Fly Fishing Techniques for Trout – how to improve your skills
The sound of the river splashing its way through the mountains on a beautiful spring morning, the sight of a trout rising in the distance and the sweet smell of that morning dew. These are all a part of this wonderful sport of fly fishing and something that we all get to look forward too as we gear up to hit the water early in the morning.
All the different flies stuffed neatly into our boxes unsure as to what they might want to eat today. Will they want drys, nymphs or perhaps the streamers. How deep will they be sitting will they be coming up to the surface. Will they want caddis or mayfly patterns maybe midges or stone flies, all the different options start to race through your head, and so the puzzle begins.
Fly fishing techniques for trout are an ever-changing thing, and can drastically change even throughout the day on the river, being prepared for whatever is going to happen is your best bet at staying successful on the river. In this article I will go over some of the many techniques we use on a daily basis on the water to keep the fish biting and the smiles going.
Casting and the importance of a good drift
One of the most important things for any angler hoping to get a few bites is there cast, being a guide I have taught many anglers over the years how to cast a rod and it’s probably one of the most important techniques in the sport of fly fishing to master. Having a solid over hand cast and a solid role cast are the fundamentals to staying successful on the water.
Spending some time to work on your accuracy and your distance will go along way when on the river. Being able to double haul in the parking lot, will get you know where tho if you don’t know how to perform a decent role cast when your tight against the bank and have a feeding trout up in front of you. Learning as many casting techniques as possible is a great idea and will improve you overall skills as an angler.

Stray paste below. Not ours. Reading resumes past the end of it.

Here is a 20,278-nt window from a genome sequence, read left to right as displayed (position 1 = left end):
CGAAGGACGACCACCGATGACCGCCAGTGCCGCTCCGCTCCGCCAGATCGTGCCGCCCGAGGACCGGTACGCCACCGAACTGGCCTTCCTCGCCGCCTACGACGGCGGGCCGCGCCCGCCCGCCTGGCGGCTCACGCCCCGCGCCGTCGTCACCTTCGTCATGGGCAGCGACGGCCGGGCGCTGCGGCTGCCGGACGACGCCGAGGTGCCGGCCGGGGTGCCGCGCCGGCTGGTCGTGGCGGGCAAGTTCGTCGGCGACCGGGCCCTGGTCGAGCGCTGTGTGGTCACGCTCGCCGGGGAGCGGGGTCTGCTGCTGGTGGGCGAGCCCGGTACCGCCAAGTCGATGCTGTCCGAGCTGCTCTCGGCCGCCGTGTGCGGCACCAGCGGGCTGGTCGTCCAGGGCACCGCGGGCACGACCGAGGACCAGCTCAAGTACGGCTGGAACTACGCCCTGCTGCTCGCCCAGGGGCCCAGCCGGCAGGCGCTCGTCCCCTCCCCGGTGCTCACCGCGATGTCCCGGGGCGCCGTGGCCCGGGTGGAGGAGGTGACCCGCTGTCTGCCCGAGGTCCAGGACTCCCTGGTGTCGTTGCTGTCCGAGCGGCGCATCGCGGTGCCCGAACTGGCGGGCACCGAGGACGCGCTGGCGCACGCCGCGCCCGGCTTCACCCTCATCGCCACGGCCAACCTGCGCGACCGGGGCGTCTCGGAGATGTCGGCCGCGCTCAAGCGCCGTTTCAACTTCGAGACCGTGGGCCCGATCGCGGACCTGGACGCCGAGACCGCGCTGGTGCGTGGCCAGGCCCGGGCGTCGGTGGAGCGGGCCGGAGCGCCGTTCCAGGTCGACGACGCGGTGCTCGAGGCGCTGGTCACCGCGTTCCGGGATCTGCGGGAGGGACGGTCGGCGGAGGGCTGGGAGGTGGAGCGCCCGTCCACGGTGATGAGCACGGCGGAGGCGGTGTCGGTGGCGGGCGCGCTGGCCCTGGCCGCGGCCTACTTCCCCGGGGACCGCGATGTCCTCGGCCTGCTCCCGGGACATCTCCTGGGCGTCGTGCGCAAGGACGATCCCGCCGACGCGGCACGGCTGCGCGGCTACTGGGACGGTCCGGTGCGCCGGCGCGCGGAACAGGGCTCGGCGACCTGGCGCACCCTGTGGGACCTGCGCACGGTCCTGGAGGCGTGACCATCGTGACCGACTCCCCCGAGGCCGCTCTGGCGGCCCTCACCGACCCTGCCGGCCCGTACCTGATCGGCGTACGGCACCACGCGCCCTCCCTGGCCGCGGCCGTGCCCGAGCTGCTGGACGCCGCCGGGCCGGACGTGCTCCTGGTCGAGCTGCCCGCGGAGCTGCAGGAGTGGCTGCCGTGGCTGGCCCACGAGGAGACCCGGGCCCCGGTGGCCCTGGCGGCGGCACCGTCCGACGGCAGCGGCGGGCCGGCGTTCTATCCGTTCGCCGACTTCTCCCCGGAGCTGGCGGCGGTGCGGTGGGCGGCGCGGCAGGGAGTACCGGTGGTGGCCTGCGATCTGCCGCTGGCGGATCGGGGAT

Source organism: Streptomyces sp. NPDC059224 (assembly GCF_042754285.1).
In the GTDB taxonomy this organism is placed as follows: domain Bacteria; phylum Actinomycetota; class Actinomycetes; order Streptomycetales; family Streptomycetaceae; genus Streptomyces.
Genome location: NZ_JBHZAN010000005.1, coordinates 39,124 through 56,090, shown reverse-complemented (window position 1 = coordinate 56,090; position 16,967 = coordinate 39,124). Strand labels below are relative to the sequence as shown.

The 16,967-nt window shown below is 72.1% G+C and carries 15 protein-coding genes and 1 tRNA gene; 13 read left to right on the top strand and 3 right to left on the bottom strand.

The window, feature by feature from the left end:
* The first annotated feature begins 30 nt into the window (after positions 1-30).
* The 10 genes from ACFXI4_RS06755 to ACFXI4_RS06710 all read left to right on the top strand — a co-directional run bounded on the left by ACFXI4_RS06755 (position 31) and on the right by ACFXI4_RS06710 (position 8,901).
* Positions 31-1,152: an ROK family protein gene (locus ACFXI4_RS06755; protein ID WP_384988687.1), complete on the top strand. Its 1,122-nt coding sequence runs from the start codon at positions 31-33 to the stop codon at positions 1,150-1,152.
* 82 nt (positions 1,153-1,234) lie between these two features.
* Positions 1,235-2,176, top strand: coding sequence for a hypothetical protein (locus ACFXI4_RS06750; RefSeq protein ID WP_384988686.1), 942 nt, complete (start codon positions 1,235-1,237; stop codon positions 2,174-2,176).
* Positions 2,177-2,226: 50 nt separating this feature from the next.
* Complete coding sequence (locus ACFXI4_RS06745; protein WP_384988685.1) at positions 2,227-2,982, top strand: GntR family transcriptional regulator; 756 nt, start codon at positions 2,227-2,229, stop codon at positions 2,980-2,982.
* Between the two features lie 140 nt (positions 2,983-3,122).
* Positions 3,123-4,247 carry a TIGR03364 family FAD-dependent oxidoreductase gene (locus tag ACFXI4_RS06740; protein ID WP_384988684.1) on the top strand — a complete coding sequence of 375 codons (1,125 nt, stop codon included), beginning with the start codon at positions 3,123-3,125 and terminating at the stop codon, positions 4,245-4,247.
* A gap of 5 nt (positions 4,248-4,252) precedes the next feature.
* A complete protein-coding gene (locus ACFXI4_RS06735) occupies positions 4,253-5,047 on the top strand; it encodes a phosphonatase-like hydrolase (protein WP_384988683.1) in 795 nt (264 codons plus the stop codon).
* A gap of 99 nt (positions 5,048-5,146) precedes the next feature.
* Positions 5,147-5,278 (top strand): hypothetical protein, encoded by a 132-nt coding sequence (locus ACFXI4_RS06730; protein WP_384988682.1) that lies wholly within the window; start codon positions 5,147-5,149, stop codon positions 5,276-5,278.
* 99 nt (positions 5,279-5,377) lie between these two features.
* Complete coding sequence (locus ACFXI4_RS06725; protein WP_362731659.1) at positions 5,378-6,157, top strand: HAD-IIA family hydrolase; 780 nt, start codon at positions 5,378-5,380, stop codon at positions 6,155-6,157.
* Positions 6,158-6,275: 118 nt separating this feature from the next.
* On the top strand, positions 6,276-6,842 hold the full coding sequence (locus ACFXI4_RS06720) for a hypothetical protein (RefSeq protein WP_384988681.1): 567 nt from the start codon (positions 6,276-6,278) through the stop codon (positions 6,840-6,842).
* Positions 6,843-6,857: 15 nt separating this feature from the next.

After your cast hits the water the mend and line management comes in to play which is another huge factor to getting that hungry trout to eat. I’ve always believed that a good drift will catch more fish than the right bug dragged through the water. For me it has always been about getting that perfect cast to a drag free drift, that has brought in the smartest of trout.
A solid mend, and a good drift is especially crucial when fishing to weary trout with drys. When fishing with nymphs or wet flies this provides a great time to learn how to perform a decent mend and drift to help improve your fly fishing techniques for trout.
Fly choices and matching the hatch
When approaching the water always be aware of the insect life that is around, this will help you tremendously to figuring out what the trout might be eating and will give you a leg up on hooking the first trout of the day. Generally the size of the fly is of great importance and I tend to try and match that first and than narrow in on the color and spieces.
A lot of times the fish well be feed on subsurface insect life, As this makes up almost seventy five percent of there diet so if there are no adults hatching in the air flipping a rock is a good method for figuring out what kinda insects the trout may be feeding on under the water. Again matching the size and color is always your best bet and than trying to match the specific bug, if that is not working
Some times of year the trout will be chasing smaller fish especially in still water situations so knowing the water and what particular bait fish are in it will help you to match your streamer color and increase your bites tremendously. Watching the banks and keeping a good eye out for all these things will help you become a more well-rounded angler and increase your fish to net ratio.
Leader length, & tippet size
When you first starting out casting a seven foot leader is ideal, it will help you to turn the fly over quicker and be more accurate with your cast. As you get better with casting you will find that a nine or ten foot leader will get you more hook ups and in some situations like still water and slow moving rivers a fifteen to twenty foot leader is what is needed for picky trout.